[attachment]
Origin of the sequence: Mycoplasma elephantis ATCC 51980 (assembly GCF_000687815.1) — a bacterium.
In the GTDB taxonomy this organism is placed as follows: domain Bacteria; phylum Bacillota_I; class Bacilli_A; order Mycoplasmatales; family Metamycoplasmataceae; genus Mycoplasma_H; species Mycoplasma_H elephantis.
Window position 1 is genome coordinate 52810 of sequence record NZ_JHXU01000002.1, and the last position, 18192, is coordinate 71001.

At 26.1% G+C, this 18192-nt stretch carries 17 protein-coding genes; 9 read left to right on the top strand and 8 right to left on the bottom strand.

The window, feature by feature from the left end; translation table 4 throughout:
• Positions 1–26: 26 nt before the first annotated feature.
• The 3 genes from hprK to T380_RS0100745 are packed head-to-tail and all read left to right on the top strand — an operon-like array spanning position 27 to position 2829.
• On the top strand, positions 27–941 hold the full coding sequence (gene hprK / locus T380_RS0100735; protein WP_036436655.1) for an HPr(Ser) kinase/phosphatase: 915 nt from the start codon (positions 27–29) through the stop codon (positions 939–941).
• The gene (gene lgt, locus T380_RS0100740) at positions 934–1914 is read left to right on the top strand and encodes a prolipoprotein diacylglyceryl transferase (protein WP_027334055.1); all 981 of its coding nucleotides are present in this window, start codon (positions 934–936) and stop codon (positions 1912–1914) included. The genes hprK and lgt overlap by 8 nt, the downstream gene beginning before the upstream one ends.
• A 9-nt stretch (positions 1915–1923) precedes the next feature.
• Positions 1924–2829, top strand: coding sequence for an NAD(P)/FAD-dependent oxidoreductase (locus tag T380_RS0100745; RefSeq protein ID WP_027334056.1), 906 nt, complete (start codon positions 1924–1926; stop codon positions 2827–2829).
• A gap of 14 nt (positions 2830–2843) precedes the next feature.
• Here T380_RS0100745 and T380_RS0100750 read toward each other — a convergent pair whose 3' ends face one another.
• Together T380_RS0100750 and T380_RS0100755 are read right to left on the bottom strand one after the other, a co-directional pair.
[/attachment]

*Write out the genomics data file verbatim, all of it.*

Origin of the sequence: Mycoplasma elephantis ATCC 51980 (assembly GCF_000687815.1) — a bacterium.
In the GTDB taxonomy this organism is placed as follows: domain Bacteria; phylum Bacillota_I; class Bacilli_A; order Mycoplasmatales; family Metamycoplasmataceae; genus Mycoplasma_H; species Mycoplasma_H elephantis.
Window position 1 is genome coordinate 52810 of sequence record NZ_JHXU01000002.1, and the last position, 18192, is coordinate 71001.

At 26.1% G+C, this 18192-nt stretch carries 17 protein-coding genes; 9 read left to right on the top strand and 8 right to left on the bottom strand.

The window, feature by feature from the left end; translation table 4 throughout:
• Positions 1–26: 26 nt before the first annotated feature.
• The 3 genes from hprK to T380_RS0100745 are packed head-to-tail and all read left to right on the top strand — an operon-like array spanning position 27 to position 2829.
• On the top strand, positions 27–941 hold the full coding sequence (gene hprK / locus T380_RS0100735; protein WP_036436655.1) for an HPr(Ser) kinase/phosphatase: 915 nt from the start codon (positions 27–29) through the stop codon (positions 939–941).
• The gene (gene lgt, locus T380_RS0100740) at positions 934–1914 is read left to right on the top strand and encodes a prolipoprotein diacylglyceryl transferase (protein WP_027334055.1); all 981 of its coding nucleotides are present in this window, start codon (positions 934–936) and stop codon (positions 1912–1914) included. The genes hprK and lgt overlap by 8 nt, the downstream gene beginning before the upstream one ends.
• A 9-nt stretch (positions 1915–1923) precedes the next feature.
• Positions 1924–2829, top strand: coding sequence for an NAD(P)/FAD-dependent oxidoreductase (locus tag T380_RS0100745; RefSeq protein ID WP_027334056.1), 906 nt, complete (start codon positions 1924–1926; stop codon positions 2827–2829).
• A gap of 14 nt (positions 2830–2843) precedes the next feature.
• Here T380_RS0100745 and T380_RS0100750 read toward each other — a convergent pair whose 3' ends face one another.
• Together T380_RS0100750 and T380_RS0100755 are read right to left on the bottom strand one after the other, a co-directional pair.